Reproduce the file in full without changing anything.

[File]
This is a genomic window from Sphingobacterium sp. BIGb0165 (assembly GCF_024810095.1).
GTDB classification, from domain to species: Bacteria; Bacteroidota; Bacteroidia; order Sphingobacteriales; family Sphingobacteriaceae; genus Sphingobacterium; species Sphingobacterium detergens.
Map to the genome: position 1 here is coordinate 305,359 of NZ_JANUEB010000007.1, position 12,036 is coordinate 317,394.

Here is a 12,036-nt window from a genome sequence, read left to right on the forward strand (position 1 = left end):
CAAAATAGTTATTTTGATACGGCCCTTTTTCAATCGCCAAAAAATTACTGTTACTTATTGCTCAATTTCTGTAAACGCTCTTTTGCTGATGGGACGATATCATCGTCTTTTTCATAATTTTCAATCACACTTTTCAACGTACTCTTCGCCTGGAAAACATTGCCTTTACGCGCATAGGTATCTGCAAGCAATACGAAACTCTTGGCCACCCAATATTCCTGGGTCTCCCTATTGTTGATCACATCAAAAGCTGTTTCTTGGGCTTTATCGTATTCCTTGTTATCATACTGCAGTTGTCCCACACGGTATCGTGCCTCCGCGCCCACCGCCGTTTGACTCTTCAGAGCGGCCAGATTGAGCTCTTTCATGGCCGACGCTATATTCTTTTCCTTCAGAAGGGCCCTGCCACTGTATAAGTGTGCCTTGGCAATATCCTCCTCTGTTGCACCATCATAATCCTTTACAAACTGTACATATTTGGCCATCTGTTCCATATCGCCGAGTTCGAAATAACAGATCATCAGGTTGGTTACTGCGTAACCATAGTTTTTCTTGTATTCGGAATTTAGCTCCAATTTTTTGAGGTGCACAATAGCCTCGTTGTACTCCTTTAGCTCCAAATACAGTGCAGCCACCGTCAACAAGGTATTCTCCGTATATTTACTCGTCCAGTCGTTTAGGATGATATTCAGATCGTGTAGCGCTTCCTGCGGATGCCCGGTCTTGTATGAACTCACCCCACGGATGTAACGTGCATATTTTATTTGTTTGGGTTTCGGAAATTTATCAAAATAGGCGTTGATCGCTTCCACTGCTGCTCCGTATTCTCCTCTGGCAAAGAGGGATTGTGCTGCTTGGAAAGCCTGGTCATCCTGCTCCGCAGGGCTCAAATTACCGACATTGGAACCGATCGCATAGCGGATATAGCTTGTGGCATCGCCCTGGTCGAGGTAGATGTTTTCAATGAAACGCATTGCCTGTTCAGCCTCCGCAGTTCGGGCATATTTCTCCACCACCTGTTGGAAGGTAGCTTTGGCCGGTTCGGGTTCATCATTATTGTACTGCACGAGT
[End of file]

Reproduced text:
This is a genomic window from Sphingobacterium sp. BIGb0165 (assembly GCF_024810095.1).
GTDB classification, from domain to species: Bacteria; Bacteroidota; Bacteroidia; order Sphingobacteriales; family Sphingobacteriaceae; genus Sphingobacterium; species Sphingobacterium detergens.
Map to the genome: position 1 here is coordinate 305,359 of NZ_JANUEB010000007.1, position 12,036 is coordinate 317,394.

Here is a 12,036-nt window from a genome sequence, read left to right on the forward strand (position 1 = left end):
CAAAATAGTTATTTTGATACGGCCCTTTTTCAATCGCCAAAAAATTACTGTTACTTATTGCTCAATTTCTGTAAACGCTCTTTTGCTGATGGGACGATATCATCGTCTTTTTCATAATTTTCAATCACACTTTTCAACGTACTCTTCGCCTGGAAAACATTGCCTTTACGCGCATAGGTATCTGCAAGCAATACGAAACTCTTGGCCACCCAATATTCCTGGGTCTCCCTATTGTTGATCACATCAAAAGCTGTTTCTTGGGCTTTATCGTATTCCTTGTTATCATACTGCAGTTGTCCCACACGGTATCGTGCCTCCGCGCCCACCGCCGTTTGACTCTTCAGAGCGGCCAGATTGAGCTCTTTCATGGCCGACGCTATATTCTTTTCCTTCAGAAGGGCCCTGCCACTGTATAAGTGTGCCTTGGCAATATCCTCCTCTGTTGCACCATCATAATCCTTTACAAACTGTACATATTTGGCCATCTGTTCCATATCGCCGAGTTCGAAATAACAGATCATCAGGTTGGTTACTGCGTAACCATAGTTTTTCTTGTATTCGGAATTTAGCTCCAATTTTTTGAGGTGCACAATAGCCTCGTTGTACTCCTTTAGCTCCAAATACAGTGCAGCCACCGTCAACAAGGTATTCTCCGTATATTTACTCGTCCAGTCGTTTAGGATGATATTCAGATCGTGTAGCGCTTCCTGCGGATGCCCGGTCTTGTATGAACTCACCCCACGGATGTAACGTGCATATTTTATTTGTTTGGGTTTCGGAAATTTATCAAAATAGGCGTTGATCGCTTCCACTGCTGCTCCGTATTCTCCTCTGGCAAAGAGGGATTGTGCTGCTTGGAAAGCCTGGTCATCCTGCTCCGCAGGGCTCAAATTACCGACATTGGAACCGATCGCATAGCGGATATAGCTTGTGGCATCGCCCTGGTCGAGGTAGATGTTTTCAATGAAACGCATTGCCTGTTCAGCCTCCGCAGTTCGGGCATATTTCTCCACCACCTGTTGGAAGGTAGCTTTGGCCGGTTCGGGTTCATCATTATTGTACTGCACGAGT